When, in accordance with normal conditions, the winnowing particle dimensions averaged over the longitudinal and transverse dimension measure 2 mm, and the measuring light beams of the two fine-beam light barriers have a diameter of 0.1 mm, then the dimensions of the tobacco particles flying past in the transport direction can be determined from the response time of each light barrier, i.e. from its eclipse time. From these dimensions, and using a calibration process which takes into account the density and the mean value of the particle sizes, a value can be determined for the average particle size, the mass flow rate, and the size variation.
The two light barriers are attached in the sensor pipe in sequence at a short distance from each other, such that the particle velocity V can be directly determined and indicated in the sensor itself, from the difference in time between the response signals of the two light barriers. The particle sensor thus becomes autark, i.e. independent of other measuring devices.
The size distribution of the winnowing stream can thus be determined from the data obtained, indicated in
This or these two size distribution(s) currently determined by the sensor is/are supplied to the adjusting circuit shown in
The “interpretation” indicated in
For self-adjusting in said adjusting process, the two size distributions—for the usable tobacco particles still contained in the winnowing product stream despite the application on the one hand, and the winnowing product stream on the other—are compared to each other, and an adjusting signal is outputted which adjusts the adjusting unit towards a reduction of the proportion of usable tobacco particles, i.e. towards a reduction of said size distribution.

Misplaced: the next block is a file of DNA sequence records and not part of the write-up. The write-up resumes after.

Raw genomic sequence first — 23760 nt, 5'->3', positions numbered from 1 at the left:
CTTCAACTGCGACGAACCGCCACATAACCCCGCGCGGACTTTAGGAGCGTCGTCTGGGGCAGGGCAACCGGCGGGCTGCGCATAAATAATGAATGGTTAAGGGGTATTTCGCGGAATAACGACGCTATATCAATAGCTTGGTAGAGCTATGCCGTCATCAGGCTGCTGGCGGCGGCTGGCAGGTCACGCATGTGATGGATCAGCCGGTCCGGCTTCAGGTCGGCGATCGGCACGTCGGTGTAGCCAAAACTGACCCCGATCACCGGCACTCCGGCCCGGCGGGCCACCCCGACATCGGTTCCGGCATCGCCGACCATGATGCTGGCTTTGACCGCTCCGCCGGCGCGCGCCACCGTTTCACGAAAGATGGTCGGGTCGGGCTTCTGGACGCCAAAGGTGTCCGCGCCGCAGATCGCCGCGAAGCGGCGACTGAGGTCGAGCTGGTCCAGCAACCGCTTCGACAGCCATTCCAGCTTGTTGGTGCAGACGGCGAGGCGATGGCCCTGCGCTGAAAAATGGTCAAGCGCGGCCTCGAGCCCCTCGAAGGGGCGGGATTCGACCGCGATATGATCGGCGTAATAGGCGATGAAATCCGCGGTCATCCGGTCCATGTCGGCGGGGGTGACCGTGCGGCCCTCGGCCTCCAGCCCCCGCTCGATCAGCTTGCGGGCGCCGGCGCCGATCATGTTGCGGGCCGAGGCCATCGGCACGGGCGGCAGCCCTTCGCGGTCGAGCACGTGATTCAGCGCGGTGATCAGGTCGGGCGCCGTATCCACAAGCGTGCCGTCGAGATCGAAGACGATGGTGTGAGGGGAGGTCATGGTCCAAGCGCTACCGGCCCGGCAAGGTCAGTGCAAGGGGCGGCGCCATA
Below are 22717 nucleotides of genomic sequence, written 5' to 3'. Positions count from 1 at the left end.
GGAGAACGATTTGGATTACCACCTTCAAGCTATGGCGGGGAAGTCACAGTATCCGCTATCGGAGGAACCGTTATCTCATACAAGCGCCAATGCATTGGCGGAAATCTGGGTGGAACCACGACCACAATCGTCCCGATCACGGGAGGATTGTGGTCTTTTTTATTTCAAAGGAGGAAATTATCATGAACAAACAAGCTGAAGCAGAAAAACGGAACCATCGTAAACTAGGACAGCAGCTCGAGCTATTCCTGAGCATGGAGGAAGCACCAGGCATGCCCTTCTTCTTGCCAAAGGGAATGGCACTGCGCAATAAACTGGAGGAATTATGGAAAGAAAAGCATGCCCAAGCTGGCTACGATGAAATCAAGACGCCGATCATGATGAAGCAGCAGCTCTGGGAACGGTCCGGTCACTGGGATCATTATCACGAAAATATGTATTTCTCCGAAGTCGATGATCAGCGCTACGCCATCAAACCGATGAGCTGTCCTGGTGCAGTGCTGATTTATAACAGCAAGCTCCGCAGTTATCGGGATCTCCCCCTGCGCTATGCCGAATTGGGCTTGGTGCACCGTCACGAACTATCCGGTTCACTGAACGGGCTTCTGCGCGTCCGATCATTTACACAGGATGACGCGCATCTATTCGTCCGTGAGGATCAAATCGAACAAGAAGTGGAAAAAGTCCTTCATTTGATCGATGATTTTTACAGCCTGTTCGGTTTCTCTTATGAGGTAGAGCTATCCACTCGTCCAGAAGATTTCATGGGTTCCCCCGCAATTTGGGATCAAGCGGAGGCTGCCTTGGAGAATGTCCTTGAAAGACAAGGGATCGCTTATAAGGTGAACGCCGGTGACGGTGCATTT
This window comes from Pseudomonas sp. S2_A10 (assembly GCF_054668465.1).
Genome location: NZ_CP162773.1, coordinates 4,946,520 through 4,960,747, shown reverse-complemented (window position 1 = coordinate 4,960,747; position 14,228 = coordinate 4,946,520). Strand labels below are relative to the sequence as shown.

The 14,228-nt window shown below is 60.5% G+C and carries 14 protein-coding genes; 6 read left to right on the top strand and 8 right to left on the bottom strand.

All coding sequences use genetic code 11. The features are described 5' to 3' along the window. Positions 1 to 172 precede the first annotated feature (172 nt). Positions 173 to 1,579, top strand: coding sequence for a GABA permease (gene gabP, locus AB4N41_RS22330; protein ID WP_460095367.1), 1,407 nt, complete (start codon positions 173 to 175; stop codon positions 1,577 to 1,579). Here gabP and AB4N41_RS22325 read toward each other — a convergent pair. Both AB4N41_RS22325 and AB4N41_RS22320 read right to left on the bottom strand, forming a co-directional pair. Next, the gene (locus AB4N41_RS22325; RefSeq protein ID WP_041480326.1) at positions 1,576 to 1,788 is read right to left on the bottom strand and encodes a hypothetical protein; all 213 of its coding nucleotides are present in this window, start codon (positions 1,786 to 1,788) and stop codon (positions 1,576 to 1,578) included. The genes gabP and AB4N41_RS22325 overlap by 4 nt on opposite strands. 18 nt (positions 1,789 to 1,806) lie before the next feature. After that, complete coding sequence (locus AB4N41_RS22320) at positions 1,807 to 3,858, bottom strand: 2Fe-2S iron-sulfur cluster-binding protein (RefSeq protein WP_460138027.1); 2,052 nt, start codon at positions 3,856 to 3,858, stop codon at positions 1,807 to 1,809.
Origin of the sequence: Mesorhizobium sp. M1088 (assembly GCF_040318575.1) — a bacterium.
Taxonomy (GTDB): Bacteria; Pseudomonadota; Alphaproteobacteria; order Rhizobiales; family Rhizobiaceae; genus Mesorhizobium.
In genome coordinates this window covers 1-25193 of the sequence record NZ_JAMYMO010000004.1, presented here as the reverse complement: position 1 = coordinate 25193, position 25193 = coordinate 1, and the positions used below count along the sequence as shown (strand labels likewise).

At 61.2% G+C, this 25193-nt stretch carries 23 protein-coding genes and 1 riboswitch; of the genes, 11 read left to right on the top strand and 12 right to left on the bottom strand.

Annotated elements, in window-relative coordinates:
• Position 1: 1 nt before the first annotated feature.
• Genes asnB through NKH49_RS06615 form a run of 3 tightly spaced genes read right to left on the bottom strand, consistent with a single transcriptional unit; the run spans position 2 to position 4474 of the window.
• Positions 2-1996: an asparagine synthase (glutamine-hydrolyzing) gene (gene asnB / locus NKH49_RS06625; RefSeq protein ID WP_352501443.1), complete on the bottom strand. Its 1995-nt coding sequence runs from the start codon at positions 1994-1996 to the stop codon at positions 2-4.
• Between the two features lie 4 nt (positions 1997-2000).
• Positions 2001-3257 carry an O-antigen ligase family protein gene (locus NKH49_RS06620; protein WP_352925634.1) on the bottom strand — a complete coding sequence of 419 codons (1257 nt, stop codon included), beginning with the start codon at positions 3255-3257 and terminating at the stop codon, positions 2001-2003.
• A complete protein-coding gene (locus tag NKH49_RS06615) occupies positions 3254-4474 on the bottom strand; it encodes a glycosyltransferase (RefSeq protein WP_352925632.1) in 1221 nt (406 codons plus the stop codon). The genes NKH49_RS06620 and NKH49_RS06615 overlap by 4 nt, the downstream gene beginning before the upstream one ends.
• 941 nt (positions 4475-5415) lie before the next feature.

A new measurement is then taken, and another adjustment made, until a nominal value is finally reached which corresponds to the optimum separation possible under the conditions present.
This separation should preferably be such that the stream W contains only winnowings and the stream T contains only usable tobacco particles. In practice, however, this is generally not possible.
The separation unit SU has the design known from the prior art and is set to an appropriate value for separating the winnowings, depending on the type of cigarette machine used.
The stream T of usable tobacco particles is transported to the rod manufacturing (not shown) while the stream W of winnowings is conveyed out of the cigarette machine and supplied for example to a collecting point where it can be conditioned, possibly including another cutting process. This recovered proportion can then be re-supplied to the cigarette manufacturing.
The sensor shown in
The readings, i.e. the current size distribution or also (see
If a change in the separation setting is necessary, the interpretation unit IU forwards a corresponding request to the adjusting unit AU, which—depending on the separating mechanism used and therefore the machine employed—adjusts the adjusting means which are normally used for the basic settings for separation.
As already explained above, various measures known from the prior art are available for separating the winnowings from the stream of usable tobacco particles, including in particular pneumatic measures for separating the stream of tobacco particles into two fractions. This separation can be influenced by influencing the stream of air, for example the air quantity, air pressure and/or air velocity.